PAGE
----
Wilson Chandler and Kenneth Faried

Kenneth Faried

The Nuggets have been trying in vain to lure a superstar for the past year, attempting to deal for Paul George at the deadline and going after Dwyane Wade in the summer. If any potential trade comes to fruition — be it for George, Carmelo Anthony, or someone else entirely, you can almost guarantee Chandler and/or Faried will be involved.

Why? Both make roughly $12 million a year under contracts signed with the old cap — meaning most teams can take it on under the new cap.

Chandler is 29 and has a player option after next season — Denver may take a pass on giving him a raise if it wants to get younger. He could, however, contribute on a contender. When healthy, Chandler is a decent scorer and better rebounder than most small forwards. He can defend credibly and shoot threes well enough to come off the bench on a playoff team, including as a stretch 4, where he played 20 percent of his minutes this season.

As for Faried, he’s another ideal bench option on a playoff team who doesn’t quite fit Denver’s future. The Nuggets have a dearth of big men, and in trading for Mason Plumlee, more or less committed to giving him starters’ money — $10 million or so — in restricted free agency this summer.

Nikola Jokic has locked down the center spot for the foreseeable future, and 21-year old Juan Hernangomez will see more minutes at power forward in the future.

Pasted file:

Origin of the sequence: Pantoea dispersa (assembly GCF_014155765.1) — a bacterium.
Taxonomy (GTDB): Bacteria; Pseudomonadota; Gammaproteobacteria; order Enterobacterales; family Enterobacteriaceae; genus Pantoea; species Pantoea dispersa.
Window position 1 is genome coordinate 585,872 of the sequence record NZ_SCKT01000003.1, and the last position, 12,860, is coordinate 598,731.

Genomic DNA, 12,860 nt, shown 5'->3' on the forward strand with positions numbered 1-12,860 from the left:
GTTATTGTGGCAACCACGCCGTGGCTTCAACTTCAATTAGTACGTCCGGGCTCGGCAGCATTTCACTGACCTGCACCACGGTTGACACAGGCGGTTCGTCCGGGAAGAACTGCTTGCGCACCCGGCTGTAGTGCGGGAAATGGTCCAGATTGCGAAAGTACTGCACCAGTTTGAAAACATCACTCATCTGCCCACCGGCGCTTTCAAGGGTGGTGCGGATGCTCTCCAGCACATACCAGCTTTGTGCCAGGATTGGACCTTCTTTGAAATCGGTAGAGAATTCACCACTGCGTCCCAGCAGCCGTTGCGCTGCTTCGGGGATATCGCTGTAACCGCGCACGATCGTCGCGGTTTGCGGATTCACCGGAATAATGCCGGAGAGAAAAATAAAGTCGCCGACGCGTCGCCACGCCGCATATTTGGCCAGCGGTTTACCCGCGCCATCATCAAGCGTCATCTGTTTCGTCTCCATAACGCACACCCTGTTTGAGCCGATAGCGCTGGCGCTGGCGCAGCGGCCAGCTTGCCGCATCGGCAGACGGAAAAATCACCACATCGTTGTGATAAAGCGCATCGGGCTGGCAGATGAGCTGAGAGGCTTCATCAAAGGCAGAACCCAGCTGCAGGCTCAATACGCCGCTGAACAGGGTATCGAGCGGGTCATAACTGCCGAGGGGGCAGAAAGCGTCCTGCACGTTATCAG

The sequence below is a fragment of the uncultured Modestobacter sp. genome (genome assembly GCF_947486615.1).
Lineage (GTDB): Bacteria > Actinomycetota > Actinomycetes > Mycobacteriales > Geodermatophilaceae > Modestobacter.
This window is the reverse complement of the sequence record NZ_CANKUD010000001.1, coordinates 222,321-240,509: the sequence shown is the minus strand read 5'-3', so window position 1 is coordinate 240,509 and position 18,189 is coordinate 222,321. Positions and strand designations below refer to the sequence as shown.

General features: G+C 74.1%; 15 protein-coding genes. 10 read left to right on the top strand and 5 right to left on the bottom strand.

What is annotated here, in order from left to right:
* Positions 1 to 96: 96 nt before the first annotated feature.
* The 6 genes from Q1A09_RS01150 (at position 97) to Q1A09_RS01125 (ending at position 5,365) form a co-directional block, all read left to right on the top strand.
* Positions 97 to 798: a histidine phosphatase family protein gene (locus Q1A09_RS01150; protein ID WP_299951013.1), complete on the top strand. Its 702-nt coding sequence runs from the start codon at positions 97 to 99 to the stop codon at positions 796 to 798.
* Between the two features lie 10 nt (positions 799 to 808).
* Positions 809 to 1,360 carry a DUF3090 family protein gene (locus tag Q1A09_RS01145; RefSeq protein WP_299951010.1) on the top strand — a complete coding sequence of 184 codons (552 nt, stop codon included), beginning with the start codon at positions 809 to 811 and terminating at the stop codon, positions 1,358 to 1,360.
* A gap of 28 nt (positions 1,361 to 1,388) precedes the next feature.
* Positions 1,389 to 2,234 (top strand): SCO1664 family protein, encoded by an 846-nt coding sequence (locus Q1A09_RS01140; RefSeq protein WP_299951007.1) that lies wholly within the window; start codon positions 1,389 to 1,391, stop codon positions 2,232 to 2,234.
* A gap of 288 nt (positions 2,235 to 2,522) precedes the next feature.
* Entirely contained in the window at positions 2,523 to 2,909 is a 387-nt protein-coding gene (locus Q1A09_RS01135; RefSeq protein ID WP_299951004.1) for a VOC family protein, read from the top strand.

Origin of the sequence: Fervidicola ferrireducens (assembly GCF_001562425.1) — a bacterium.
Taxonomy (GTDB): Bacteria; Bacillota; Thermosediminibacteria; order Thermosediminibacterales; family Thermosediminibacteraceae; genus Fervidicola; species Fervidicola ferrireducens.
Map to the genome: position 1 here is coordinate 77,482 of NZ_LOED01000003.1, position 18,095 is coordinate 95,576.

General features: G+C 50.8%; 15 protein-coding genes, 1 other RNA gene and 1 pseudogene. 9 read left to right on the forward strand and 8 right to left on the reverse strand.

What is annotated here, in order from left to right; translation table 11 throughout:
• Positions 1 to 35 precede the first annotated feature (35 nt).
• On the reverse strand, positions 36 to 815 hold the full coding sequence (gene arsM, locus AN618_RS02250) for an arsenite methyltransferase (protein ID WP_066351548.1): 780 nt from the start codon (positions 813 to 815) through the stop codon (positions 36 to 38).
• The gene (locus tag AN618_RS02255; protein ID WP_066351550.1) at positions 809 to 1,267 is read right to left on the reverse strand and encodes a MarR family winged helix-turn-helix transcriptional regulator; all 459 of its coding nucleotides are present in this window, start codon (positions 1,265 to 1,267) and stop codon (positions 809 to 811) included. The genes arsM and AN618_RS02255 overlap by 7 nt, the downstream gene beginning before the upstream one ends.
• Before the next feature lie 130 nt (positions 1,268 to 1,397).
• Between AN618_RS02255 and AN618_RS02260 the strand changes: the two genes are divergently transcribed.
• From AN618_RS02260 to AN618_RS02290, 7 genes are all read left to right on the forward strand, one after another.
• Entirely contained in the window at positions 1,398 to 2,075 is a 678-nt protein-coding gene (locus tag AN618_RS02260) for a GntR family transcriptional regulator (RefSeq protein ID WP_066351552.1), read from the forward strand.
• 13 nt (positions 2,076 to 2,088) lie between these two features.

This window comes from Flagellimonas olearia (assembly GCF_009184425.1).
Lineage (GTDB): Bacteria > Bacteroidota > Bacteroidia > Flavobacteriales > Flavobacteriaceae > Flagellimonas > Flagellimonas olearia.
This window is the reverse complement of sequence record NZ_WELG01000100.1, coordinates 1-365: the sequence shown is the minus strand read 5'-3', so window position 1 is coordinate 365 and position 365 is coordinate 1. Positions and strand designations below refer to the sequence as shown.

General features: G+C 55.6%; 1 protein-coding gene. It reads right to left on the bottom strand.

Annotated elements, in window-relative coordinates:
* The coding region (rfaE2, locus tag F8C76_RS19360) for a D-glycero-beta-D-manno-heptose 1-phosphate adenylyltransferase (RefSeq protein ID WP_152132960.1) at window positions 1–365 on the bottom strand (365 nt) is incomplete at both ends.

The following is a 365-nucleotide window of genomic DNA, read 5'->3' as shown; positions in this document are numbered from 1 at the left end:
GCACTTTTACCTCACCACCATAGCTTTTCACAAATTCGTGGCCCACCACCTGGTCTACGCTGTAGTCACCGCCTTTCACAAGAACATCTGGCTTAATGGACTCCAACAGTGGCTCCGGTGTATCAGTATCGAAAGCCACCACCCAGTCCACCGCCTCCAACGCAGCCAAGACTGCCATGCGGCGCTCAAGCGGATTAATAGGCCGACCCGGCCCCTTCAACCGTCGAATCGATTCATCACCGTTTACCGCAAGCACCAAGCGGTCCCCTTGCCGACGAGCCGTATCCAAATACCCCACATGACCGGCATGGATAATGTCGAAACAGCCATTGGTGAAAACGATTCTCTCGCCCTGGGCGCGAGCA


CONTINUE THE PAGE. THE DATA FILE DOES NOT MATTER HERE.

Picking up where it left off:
Giving Faried $12 million to come off the bench, score and play no defense is unappealing in that situation. But, like Chandler, he could help a playoff team. His defense is a liability, but it’s not bad enough that Faried would be pick-and-rolled off the floor in the postseason. He can still score and rebound well — Faried had a 20.3 PER this season — and most playoff teams (*cough* the Celtics *cough*) could use someone like that off the bench.

Chandler and Faried don’t necessarily mesh with Denver’s future, but there’s a place for them in the league. If the Nuggets try to make a splash with a trade, they’re likely the first to go. If the Nuggets need to clear cap space for a free agent signing, it makes sense to move their contracts for the same reasons.